Compassionless Conservatives

When taking the time to retro fit your political idealogical in a more attractive guise, care must be taken.  Wouldn’t want your future actions contradicting your message (or confirming an opponents!).  Apparently the so called political genius Rove and the team behind Bush’s run for office neglected to consider how their “Compassionate Conservative” tagline might play out over the years.  Austin Cline has taken a look, and the body under the tarp is not decomposing nicely:

Deeds are more important than words, so rather than pretend that conservatism can be made compassionate by a mere rhetorical flourish, we should instead ask how the Bush administration has acquitted itself over the past years. It’s hard to see anything remotely “compassionate” in a single policy, proposal, signing statement, or any other action taken by the Bush administration. Indeed, there are so many actions that seem to be the opposite of compassionate that it would be difficult to single any one out as truly emblematic of the Bush administration’s true character.

Austin takes a look at Bush’s response regarding health insurance for children (emphasis mine):

In explaining why he opposed any expansion of the State Children’s Health Insurance Program, George Bush made it clear that his position was purely ideological. It’s not the S-CHIP fails to work or fails to be efficient, but it’s a government program and that’s enough. In response to suggestions that children need access to adequate health care, Bush insisted that everyone has access to health care: “you just go to an emergency room.”

This is more than a “let them eat cake” moment for Bush.  It is a rhetorical stab right into the heart of conservatism.  As Austin points out:

Something had to be deeply wrong with conservatism if anyone imagined that the public needed to be told that it was possible to be conservative and compassionate at the same time, or that conservatism was being transformed into an ideology more compassionate than in the past.

If this is how compassionate “Compassionate Conservatism” is, what must so called “real” or “classical” conservatism be like?  In fact if you look at the current crop of Republican candidates for 2008, is there a single one who would take the compassionate road of ensuring children have health insurance?  Would any of them oppose any federal effort just on the basis of idealogical opposition to federal law?

Austin is absolutely right.  There is a huge opportunity here.

Let’s ensure that “conservative” is welded hard and fast to the government response to Katrina, to denying medical insurance to children, to wars based on lies, to denying gays equality under the law, to religious extremism, and so forth.

The phrase “bleeding heart” liberal has been thrown around for ages.  But it is a very instructive insult.  The opposite is the stone heart.  The ruthless corporatist who is so obsessed with small government and tax reform that they are willing to let people die and lives be ruined so long as the wheels of industry keep turning.  In conservative America, for all the harping on the individual, the individual does not matter.  The conservative position is that everyone has the potential to become or remain an individual who matters and has rights. It is this potential and the definition of who matters that they are so set on defending.  So much so that they have no compassion for those who for one reason or another fail to become someone who matters (and therefore someone who deserves even the most basic rights).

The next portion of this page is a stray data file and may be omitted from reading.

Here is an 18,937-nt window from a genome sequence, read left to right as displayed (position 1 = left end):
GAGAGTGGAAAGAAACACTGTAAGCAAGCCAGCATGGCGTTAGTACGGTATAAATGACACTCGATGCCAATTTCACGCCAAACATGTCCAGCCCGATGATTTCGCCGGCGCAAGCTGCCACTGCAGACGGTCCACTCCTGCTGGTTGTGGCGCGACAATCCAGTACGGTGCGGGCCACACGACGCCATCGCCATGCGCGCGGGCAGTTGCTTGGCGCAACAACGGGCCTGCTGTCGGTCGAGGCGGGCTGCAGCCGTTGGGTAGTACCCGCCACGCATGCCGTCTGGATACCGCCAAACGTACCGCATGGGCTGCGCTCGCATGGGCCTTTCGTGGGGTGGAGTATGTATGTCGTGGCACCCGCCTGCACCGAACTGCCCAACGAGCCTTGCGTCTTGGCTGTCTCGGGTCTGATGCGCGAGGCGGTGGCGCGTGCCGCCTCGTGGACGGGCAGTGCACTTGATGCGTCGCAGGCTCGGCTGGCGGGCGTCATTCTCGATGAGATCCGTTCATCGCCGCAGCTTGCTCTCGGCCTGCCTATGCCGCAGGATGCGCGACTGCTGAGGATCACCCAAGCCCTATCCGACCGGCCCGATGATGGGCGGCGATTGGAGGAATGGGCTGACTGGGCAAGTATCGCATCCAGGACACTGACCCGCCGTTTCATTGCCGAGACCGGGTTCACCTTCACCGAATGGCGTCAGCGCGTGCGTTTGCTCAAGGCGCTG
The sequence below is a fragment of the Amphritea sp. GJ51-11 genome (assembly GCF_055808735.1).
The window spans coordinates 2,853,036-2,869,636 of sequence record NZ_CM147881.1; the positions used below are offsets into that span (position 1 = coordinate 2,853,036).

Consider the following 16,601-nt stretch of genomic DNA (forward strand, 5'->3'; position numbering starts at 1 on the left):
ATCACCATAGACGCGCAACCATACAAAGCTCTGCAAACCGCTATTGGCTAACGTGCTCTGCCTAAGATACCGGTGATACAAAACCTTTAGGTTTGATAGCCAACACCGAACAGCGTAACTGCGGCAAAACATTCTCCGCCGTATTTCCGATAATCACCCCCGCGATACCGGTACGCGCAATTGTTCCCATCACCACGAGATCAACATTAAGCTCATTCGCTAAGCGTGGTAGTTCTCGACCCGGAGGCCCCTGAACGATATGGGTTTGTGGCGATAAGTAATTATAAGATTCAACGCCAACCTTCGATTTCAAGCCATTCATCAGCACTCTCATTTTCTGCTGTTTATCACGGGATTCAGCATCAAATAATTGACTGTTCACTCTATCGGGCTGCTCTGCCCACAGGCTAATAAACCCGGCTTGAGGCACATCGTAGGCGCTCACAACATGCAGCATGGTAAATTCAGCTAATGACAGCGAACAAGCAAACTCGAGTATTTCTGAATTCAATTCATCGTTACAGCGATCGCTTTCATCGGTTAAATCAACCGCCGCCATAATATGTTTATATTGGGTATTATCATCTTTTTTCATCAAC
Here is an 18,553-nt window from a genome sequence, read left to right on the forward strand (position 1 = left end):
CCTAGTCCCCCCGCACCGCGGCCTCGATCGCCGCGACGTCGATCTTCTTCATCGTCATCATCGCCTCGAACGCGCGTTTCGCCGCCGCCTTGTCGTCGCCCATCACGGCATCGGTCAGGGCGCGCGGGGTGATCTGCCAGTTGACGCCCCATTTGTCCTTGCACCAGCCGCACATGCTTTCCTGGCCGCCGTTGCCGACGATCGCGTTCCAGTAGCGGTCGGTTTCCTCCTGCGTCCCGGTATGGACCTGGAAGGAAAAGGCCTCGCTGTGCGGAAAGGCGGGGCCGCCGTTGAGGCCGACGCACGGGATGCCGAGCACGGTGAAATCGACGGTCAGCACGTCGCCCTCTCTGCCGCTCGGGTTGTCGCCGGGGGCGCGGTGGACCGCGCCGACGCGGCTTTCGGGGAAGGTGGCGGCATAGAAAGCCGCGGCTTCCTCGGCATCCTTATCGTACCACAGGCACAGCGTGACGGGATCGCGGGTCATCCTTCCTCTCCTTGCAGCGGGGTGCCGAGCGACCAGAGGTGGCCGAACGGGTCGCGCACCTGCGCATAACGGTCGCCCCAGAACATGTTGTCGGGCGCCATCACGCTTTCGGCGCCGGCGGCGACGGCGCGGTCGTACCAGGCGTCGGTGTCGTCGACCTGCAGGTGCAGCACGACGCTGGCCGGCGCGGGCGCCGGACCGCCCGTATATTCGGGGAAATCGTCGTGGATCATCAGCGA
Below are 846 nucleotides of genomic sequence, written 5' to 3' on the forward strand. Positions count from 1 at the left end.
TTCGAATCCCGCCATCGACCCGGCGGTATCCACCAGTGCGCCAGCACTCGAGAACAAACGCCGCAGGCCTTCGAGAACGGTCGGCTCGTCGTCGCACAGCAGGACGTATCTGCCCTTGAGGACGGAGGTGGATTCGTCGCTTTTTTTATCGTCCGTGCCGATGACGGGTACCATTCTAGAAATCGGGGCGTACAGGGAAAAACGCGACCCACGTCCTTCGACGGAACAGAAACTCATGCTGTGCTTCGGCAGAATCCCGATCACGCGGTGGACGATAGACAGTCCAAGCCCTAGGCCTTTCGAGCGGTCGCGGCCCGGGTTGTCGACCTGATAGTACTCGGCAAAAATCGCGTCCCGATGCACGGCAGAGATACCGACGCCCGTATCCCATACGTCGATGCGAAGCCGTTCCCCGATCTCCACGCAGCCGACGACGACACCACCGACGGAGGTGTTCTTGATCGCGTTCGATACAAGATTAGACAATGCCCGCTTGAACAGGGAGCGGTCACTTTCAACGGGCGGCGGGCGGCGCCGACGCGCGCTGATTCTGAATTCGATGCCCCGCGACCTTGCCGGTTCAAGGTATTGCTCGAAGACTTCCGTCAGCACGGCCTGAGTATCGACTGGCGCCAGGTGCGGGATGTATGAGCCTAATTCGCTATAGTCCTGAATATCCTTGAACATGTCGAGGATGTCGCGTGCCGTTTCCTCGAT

Conservatism represents a fundamentally broken approach to government.  One that ignores the heart.


5 Responses

  1. It’s a hollow word that means nothing anymore. What is it that they are conserving? Government power?

    What they ought to be conserving is the Constitution, and our Republic, and with them our Liberty and Freedom.

    But they’re not interested in any of that – they’re interested in aggregating power in a centralized state, and applying that power to whatever ends they fancy at the moment on the grand global chessboard. Yawn.

  2. It does have a meaning. To the conservatives who bandy it about, it carries a Ronald Reagan glow. To everyone watching what conservatism has become it means Bush. It means Iraq. It means Katrina. It means power hungry authoritarianism.

  3. Children don’t need insurance. They do need health care. Insurance just adds a huge expense to the system.

    And no, I do not think the government should provide health care, because the government will then ration health care.

    It’s terrible that drugs cost so much, but it will be worse when the FDA refuses approval to avoid the governmen expenditures.

  4. Alexia,
    So you are saying private organizations and people should provide health care. Ok. That won’t cover everybody.

    Who counts?

    Which children don’t get health care?

  5. Ask the people who own the money? And no, the government doesn’t 🙂

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